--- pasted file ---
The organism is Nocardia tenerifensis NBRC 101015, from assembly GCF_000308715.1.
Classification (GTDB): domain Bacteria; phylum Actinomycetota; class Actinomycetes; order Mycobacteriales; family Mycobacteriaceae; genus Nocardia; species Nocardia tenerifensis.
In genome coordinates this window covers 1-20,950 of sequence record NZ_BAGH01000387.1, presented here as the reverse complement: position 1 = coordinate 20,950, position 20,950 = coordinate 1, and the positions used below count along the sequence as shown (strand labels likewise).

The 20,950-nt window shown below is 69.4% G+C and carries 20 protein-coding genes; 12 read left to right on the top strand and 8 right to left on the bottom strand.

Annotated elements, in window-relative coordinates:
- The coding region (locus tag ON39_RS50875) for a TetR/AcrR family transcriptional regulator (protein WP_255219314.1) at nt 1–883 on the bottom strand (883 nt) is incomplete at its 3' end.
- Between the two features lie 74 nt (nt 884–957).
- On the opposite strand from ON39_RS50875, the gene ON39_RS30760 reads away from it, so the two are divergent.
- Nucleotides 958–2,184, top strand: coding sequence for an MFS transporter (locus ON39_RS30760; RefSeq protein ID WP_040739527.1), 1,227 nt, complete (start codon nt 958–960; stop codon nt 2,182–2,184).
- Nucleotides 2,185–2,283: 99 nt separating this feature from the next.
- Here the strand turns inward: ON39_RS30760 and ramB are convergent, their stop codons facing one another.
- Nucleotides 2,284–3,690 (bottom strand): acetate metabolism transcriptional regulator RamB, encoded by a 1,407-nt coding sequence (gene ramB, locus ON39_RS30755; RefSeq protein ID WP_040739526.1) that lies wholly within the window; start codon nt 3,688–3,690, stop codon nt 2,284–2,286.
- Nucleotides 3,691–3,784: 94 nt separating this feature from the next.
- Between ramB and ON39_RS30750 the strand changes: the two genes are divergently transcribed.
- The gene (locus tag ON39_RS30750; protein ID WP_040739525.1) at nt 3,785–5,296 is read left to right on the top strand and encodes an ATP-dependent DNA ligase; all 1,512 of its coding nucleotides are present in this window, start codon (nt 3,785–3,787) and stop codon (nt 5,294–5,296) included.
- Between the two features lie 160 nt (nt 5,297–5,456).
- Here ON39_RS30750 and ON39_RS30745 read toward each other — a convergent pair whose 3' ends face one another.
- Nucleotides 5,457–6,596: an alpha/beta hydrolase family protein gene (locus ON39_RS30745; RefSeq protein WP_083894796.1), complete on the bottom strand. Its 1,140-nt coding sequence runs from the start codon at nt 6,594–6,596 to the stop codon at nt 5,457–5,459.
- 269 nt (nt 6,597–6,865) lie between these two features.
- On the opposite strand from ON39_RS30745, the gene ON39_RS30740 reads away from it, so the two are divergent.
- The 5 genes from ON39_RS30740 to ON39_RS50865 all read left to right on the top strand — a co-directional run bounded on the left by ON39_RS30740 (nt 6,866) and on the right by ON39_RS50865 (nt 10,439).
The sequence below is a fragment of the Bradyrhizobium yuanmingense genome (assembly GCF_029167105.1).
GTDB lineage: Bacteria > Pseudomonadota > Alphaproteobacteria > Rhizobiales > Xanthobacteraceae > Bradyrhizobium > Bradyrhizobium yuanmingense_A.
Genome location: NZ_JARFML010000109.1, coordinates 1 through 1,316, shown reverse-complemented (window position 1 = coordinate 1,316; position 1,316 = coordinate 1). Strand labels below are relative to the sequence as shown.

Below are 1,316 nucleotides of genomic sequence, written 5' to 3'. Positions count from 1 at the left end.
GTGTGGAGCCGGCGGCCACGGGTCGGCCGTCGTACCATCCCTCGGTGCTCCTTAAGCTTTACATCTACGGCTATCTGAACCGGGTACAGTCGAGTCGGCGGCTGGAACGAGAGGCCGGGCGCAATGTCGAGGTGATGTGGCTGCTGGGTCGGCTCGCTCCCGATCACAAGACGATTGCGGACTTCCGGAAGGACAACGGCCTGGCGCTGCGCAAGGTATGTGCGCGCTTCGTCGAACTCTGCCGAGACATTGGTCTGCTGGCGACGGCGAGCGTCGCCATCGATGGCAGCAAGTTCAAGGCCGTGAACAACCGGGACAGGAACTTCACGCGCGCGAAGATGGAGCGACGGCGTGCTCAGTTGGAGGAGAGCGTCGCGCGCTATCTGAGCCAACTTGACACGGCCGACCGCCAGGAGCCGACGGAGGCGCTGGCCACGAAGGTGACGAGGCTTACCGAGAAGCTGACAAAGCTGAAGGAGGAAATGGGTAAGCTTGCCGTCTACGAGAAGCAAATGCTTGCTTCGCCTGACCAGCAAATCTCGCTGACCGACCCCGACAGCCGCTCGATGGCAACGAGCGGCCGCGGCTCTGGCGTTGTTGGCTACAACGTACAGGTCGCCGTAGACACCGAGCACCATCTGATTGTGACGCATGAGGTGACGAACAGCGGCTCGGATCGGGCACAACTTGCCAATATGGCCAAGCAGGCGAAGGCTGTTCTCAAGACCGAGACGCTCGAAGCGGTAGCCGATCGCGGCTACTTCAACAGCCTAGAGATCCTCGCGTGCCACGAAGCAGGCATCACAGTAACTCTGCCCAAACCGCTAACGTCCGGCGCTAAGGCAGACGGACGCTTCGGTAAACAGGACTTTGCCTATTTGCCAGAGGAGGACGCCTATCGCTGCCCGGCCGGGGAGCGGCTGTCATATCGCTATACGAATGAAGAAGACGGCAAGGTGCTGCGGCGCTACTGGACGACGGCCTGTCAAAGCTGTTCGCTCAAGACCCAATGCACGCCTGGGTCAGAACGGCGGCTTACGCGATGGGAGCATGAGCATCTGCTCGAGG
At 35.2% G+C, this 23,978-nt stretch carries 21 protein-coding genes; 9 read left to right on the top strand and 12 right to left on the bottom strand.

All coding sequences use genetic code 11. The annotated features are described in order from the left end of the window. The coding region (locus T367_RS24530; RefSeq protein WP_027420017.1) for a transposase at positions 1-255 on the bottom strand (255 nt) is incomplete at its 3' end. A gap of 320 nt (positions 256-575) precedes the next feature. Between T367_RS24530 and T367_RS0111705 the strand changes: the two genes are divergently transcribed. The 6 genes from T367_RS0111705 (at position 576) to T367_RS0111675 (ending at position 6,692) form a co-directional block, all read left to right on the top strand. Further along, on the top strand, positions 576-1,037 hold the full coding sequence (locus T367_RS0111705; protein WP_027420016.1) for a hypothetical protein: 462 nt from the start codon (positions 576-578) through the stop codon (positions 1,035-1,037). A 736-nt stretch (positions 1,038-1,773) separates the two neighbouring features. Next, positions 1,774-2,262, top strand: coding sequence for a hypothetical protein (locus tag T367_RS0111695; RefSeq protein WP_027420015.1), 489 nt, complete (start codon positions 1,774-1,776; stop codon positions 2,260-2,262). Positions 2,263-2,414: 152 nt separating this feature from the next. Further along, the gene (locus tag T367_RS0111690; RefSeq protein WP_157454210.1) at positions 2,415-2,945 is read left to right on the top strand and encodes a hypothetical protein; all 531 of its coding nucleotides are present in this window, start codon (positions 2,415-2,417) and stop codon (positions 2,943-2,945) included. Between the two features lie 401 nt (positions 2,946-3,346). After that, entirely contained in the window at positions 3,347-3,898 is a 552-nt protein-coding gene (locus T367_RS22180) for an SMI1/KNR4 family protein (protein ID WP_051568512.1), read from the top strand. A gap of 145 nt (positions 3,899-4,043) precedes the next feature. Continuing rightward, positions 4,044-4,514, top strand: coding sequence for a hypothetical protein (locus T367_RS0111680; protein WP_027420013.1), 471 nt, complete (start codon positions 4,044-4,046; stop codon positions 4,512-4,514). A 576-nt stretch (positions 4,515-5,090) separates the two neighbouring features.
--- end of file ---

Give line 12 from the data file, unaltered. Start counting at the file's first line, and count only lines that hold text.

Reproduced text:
- Nucleotides 2,284–3,690 (bottom strand): acetate metabolism transcriptional regulator RamB, encoded by a 1,407-nt coding sequence (gene ramB, locus ON39_RS30755; RefSeq protein ID WP_040739526.1) that lies wholly within the window; start codon nt 3,688–3,690, stop codon nt 2,284–2,286.